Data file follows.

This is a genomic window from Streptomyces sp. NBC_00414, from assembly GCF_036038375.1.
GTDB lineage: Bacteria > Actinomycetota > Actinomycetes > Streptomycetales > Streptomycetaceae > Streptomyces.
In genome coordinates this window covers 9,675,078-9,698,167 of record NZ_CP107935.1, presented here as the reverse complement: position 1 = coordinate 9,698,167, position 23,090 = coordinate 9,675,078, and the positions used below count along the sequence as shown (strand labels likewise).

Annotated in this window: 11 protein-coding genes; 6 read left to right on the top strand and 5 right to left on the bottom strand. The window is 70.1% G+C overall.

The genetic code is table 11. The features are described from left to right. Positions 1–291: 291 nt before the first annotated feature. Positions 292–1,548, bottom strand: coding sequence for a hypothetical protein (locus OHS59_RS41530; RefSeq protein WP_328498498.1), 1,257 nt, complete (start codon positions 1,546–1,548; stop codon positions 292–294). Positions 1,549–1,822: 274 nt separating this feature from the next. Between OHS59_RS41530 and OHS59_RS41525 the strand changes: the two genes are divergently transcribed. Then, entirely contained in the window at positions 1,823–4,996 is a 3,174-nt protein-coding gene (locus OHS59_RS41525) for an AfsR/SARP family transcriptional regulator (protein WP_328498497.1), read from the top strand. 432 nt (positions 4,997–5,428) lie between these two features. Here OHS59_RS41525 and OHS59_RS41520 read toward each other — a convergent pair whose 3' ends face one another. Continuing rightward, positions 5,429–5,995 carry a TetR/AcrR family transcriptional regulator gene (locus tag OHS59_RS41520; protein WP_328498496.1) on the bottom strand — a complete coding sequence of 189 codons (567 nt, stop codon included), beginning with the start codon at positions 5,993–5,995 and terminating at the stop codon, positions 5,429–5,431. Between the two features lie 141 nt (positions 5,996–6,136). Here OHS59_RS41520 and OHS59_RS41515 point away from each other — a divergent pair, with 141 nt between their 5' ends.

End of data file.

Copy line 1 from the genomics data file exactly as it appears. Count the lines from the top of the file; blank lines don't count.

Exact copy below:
This is a genomic window from Streptomyces sp. NBC_00414, from assembly GCF_036038375.1.